Scientists say they have trained bees to stick out their tongues when they detect the scent of the coronavirus. (InsectSense)

The fight against the coronavirus pandemic has scientists tapping an unlikely resource: the finely tuned olfactory sense of bees.

Dutch researchers on Monday said they have trained honeybees to stick out their tongues when presented with the virus’s unique scent, acting as a kind of rapid test.

Although it’s a less conventional method than lab tests, the scientists said teaching bees to diagnose the coronavirus could help fill a gap in low-income countries with limited access to more sophisticated technology, like materials for polymerase chain reaction (PCR) tests.

“Not all laboratories have that, especially in smaller-income countries,” said Wim van der Poel, a professor at Wageningen University, which led the research. “Bees are everywhere, and the apparatus is not very complicated.”

The scientists trained roughly 150 bees with a Pavlovian conditioning method in which they gave the insects a sugar-water solution each time they were exposed to the smell of the coronavirus. When the bees were presented with a sample that was negative for the virus, they received no reward.

After repeatedly extending their tongues — technically called proboscises — for the sugar water, the scientists said the bees learned to stick out their tongues for a positive sample, even with no reward offered. Within hours, the insects were trained to identify the virus a few seconds after encountering it, the researchers said.

While the research continues, van der Poel said the scientists believe they can achieve about a 95 percent accuracy rate if they use multiple insects to sniff each sample. Their results have not yet been published or peer-reviewed.

“Our first goal was to demonstrate that we could train bees to do this, and that’s where we succeeded,” van der Poel said. “And now we are calculating, and we are continuing the work to see how sensitive the method is.”

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The idea for the research sprang from the founders of Dutch insect-technology start-up InsectSense, who had previously used bees to detect mineral-rich ore and land mines. When staff realized they could also train bees to find the coronavirus, they looped in the university researchers.

Each time the scientists wanted to train a new set of bees, they used a refrigerator or the natural external temperature to cool them down and make them less active, van der Poel said. Then they put the bees in harnesses so they would stay still while confronted with the samples, which consist of the respiratory material from a nasal swab mixed with chemicals.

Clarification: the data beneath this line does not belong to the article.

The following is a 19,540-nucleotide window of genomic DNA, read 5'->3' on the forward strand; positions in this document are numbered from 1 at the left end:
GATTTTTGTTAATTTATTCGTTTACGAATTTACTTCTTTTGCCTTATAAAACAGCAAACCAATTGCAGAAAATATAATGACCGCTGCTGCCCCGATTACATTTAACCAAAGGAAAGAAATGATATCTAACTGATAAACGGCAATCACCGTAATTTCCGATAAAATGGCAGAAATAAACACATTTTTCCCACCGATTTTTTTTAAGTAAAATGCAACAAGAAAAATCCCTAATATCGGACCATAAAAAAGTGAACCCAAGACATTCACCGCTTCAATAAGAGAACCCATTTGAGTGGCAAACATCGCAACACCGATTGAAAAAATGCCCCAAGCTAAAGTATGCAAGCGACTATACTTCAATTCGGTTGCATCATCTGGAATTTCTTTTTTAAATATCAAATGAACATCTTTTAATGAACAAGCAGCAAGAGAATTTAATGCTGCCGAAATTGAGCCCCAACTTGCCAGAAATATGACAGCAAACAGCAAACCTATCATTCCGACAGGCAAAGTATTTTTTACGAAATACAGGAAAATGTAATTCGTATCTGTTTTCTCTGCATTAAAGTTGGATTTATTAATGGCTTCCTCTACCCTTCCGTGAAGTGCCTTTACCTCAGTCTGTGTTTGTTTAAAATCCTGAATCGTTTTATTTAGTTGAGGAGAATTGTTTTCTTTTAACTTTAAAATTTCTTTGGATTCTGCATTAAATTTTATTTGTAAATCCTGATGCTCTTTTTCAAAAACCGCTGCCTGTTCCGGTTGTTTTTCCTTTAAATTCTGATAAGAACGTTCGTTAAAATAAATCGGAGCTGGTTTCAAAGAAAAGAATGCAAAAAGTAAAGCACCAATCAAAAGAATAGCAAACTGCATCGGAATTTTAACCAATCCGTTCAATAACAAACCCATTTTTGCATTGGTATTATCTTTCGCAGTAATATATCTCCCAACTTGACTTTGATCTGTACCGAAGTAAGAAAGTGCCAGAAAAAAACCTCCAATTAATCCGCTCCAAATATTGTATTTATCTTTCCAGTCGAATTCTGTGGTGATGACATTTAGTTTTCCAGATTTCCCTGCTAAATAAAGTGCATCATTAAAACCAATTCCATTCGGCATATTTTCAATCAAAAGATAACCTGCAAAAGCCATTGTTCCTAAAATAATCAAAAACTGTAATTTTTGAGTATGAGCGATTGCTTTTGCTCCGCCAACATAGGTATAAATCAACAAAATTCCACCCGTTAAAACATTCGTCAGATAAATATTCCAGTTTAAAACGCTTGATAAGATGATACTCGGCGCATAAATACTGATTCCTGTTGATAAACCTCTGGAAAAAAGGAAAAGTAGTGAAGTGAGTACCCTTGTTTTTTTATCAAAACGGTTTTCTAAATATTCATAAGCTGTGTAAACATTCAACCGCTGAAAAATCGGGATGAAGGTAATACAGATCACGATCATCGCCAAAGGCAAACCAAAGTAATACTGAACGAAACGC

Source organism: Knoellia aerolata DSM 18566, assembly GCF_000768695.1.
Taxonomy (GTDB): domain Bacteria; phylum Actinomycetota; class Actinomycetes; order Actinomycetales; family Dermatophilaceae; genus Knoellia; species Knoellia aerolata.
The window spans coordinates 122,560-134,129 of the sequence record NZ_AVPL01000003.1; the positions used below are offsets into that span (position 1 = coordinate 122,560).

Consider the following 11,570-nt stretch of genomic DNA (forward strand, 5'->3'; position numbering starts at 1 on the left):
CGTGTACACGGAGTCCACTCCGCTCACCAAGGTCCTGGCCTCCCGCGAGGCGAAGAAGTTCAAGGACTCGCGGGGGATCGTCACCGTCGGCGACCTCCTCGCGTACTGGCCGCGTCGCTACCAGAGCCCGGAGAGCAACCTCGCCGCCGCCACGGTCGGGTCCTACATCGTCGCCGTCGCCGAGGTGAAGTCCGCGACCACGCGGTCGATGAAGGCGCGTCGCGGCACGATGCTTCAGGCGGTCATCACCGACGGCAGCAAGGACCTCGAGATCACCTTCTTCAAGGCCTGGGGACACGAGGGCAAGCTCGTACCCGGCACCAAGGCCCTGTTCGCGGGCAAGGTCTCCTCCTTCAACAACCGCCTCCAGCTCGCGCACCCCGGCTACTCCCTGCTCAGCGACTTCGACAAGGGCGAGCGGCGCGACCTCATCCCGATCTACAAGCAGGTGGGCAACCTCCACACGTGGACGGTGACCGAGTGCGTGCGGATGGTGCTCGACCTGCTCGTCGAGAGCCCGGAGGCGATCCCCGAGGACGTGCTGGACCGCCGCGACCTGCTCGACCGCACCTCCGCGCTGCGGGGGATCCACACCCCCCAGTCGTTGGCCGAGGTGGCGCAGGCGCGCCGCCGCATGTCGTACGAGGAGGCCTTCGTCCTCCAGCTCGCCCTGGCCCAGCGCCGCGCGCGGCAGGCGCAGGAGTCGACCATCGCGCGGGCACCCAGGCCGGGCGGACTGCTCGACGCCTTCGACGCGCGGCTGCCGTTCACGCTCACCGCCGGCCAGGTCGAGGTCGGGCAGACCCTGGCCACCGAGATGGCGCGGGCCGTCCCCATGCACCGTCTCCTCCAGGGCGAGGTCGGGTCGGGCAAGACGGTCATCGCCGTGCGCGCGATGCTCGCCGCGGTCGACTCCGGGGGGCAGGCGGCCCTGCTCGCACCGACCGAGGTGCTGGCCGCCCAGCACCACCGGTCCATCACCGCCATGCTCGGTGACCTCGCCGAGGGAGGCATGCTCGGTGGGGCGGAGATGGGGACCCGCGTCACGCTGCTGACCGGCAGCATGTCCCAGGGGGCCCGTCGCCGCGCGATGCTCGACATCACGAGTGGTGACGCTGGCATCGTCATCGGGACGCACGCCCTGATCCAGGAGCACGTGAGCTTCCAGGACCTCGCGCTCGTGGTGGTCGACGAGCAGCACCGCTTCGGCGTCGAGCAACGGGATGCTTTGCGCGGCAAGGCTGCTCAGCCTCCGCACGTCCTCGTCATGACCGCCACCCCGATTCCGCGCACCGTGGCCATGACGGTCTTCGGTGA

The bees smelled samples from both minks and humans, and were similarly good at identifying the virus in both situations, van der Poel said.

InsectSense said it is working on a machine that could train multiple bees simultaneously to make the diagnoses, as well as a biochip that would use genes from the cells that bees smell with to detect the virus. That method would circumvent the need to use live insects, which van der Poel said might be impractical on a large scale.

“If this is going to work, it can be very fast and very cheap,” van der Poel said. “And that would be very convenient.”

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While researchers are also examining whether dogs could be used to detect the coronavirus, van der Poel said he thought scientists could more easily test samples with several bees than several dogs, given the relative ease of handling bees. A study published by the University of Pennsylvania last month suggested that dogs can detect the coronavirus with 96 percent accuracy.

Dirk de Graaf, a professor who studies bees at Ghent University in Belgium, told Reuters he was skeptical that coronavirus-sniffing bees would replace lab tests.

“It is a good idea, but I would prefer to carry out tests using the classic diagnostic tools rather than using honeybees for this,” he said. “I am a huge bee lover, but I would use the bees for other purposes than detecting covid-19.”

In addition to identifying diseases, animals — including dogs, wasps and grasshoppers — have long been used to detect explosives. Researchers working for the U.S. Department of Defense began to study the concept, known as “insect sniffing,” in the late 1990s.

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